Question All my ports are closed!

Oxicoi

Commendable
Feb 7, 2017
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Hello,

I have an ASUS RT-AC3100 that is IP-passthrough by an ATT router/modem. When port forwarding ANY ports, it won't open. I've tried to DMZ the ASUS router to the ATT one and STILL no luck.

I'm so confused and I really need help. I've been at it for 5 hours with no luck...

EDIT: Firewall is even turned off for both!
 

Ralston18

Titan
Moderator
How are the those two network devices and other network devices connected?

"ATT" being AT&T?

Which model AT&T modem/router?

Line diagram:

ATT (ISP) --->telephone line---> ATT modem/router --->Ethernet cable --->[WAN] ASUS RT-AC3100 [LAN] ---Ethernet cable --->PC with port(s) to be opened. Plus ~~~> wireless connections to wireless devices from the ASUS router.

Correct the line diagram as necessary.

For most networks the ATT modem/router will have DHCP disabled. The ASUS router will have DHCP enabled and handle all routing.

The PC being used will need to have a static IP address reserved for the PC on the ASUS router using the PC's MAC. The assigned static IP will need to outside of the allowed DHCP IP address range set up on the ASUS Router. No other device can have that assigned static IP.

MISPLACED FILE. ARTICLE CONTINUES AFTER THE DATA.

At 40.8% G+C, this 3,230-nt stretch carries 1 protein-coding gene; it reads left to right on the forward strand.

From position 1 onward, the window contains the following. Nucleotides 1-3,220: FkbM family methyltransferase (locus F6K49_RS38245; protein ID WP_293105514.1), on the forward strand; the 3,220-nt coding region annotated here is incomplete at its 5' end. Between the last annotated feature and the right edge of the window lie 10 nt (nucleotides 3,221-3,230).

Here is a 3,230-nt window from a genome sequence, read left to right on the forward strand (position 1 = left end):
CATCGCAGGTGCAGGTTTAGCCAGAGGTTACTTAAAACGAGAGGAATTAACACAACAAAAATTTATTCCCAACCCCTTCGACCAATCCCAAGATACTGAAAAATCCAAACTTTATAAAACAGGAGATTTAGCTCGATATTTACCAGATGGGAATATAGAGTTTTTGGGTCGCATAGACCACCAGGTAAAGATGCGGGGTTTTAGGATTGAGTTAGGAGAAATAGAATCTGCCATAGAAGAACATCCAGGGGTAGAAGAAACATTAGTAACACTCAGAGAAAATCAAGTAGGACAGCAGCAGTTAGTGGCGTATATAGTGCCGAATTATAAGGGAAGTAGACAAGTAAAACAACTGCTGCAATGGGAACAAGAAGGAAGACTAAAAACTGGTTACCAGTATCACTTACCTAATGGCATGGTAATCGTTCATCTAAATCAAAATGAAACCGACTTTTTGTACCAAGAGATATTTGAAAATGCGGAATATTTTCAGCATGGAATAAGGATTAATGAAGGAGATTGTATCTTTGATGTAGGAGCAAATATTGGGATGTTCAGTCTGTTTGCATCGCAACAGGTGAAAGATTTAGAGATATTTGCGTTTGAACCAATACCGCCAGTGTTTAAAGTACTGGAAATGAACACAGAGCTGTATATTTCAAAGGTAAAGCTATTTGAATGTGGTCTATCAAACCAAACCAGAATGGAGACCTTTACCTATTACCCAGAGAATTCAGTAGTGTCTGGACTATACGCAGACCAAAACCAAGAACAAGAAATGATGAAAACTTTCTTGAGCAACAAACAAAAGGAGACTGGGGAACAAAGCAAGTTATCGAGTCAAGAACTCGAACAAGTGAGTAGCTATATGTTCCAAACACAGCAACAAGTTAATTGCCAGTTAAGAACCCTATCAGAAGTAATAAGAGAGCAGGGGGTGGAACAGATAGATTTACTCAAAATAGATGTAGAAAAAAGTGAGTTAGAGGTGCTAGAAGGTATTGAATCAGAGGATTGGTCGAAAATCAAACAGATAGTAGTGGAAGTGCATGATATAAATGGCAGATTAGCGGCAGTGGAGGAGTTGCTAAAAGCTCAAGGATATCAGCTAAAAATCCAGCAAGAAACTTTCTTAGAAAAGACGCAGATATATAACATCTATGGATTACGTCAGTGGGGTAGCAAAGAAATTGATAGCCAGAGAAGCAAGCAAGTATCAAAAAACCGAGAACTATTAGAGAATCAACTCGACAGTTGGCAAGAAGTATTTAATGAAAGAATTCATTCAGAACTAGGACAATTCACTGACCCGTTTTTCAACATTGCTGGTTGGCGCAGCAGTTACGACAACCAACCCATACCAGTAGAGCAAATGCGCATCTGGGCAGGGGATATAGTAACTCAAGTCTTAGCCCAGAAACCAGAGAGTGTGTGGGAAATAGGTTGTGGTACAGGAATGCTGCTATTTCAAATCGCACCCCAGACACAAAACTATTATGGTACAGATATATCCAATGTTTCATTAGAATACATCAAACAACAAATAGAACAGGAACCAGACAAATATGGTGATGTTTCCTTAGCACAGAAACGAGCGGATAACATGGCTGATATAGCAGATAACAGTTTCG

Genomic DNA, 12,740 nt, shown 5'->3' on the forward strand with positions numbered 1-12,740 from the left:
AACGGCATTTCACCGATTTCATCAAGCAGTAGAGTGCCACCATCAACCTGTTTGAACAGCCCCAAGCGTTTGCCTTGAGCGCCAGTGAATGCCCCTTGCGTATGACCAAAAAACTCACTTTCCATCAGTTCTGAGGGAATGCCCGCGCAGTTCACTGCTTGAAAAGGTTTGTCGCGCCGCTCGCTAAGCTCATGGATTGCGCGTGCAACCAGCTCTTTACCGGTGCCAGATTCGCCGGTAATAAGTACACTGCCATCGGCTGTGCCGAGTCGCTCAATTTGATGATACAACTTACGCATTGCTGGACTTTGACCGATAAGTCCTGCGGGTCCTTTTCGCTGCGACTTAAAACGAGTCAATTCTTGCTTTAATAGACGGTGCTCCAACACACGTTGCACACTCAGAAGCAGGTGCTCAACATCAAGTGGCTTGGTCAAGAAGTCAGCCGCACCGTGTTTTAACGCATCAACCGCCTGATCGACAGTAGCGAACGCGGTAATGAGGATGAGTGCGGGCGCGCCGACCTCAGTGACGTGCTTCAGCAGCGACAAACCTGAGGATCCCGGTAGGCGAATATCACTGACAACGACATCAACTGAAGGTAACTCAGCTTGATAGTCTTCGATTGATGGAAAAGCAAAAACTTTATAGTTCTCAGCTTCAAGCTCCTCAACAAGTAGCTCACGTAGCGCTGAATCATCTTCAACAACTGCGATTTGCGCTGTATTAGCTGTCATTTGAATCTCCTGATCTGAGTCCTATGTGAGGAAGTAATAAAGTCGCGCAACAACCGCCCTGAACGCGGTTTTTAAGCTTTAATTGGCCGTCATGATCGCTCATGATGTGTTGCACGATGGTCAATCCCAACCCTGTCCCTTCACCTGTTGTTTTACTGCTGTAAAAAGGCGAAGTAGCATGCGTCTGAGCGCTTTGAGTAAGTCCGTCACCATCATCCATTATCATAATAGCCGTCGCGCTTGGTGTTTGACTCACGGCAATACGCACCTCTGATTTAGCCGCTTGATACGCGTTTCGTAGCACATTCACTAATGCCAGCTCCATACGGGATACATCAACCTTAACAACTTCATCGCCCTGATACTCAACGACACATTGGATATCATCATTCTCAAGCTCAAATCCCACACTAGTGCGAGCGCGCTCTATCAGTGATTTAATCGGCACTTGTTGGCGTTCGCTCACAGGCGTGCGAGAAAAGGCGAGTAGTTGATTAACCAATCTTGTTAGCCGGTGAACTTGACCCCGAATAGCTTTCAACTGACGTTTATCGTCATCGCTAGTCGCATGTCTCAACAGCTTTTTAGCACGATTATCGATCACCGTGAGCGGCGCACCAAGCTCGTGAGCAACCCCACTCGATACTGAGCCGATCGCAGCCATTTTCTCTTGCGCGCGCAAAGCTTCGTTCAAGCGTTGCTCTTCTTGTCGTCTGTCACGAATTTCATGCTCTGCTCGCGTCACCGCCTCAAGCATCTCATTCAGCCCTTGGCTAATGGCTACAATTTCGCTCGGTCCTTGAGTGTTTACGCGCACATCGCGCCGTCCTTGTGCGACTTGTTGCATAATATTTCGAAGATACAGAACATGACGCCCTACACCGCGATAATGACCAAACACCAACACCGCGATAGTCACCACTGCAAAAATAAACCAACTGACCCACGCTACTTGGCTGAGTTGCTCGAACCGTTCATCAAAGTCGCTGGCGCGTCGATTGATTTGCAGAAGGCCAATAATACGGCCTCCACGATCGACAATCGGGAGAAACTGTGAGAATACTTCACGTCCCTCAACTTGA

Do you have the User Guides/Manual for both devices?

Who has full admin rights to both devices? That person will need to help you.
 

Oxicoi

Commendable
Feb 7, 2017
226
1
1,685
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How are the those two network devices and other network devices connected?

"ATT" being AT&T?

Which model AT&T modem/router?

Line diagram:

ATT (ISP) --->telephone line---> ATT modem/router --->Ethernet cable --->[WAN] ASUS RT-AC3100 [LAN] ---Ethernet cable --->PC with port(s) to be opened. Plus ~~~> wireless connections to wireless devices from the ASUS router.

Correct the line diagram as necessary.

For most networks the ATT modem/router will have DHCP disabled. The ASUS router will have DHCP enabled and handle all routing.

The PC being used will need to have a static IP address reserved for the PC on the ASUS router using the PC's MAC. The assigned static IP will need to outside of the allowed DHCP IP address range set up on the ASUS Router. No other device can have that assigned static IP.

Do you have the User Guides/Manual for both devices?

Who has full admin rights to both devices? That person will need to help you.
Diagram seems right. "ATT" is AT&T.

Everything was fine until today. It happened out of nowhere.

I want devices to connect to my ASUS router, not ATT. That's why I did passthrough using the ASUS MAC address. It is DHCP-fixed.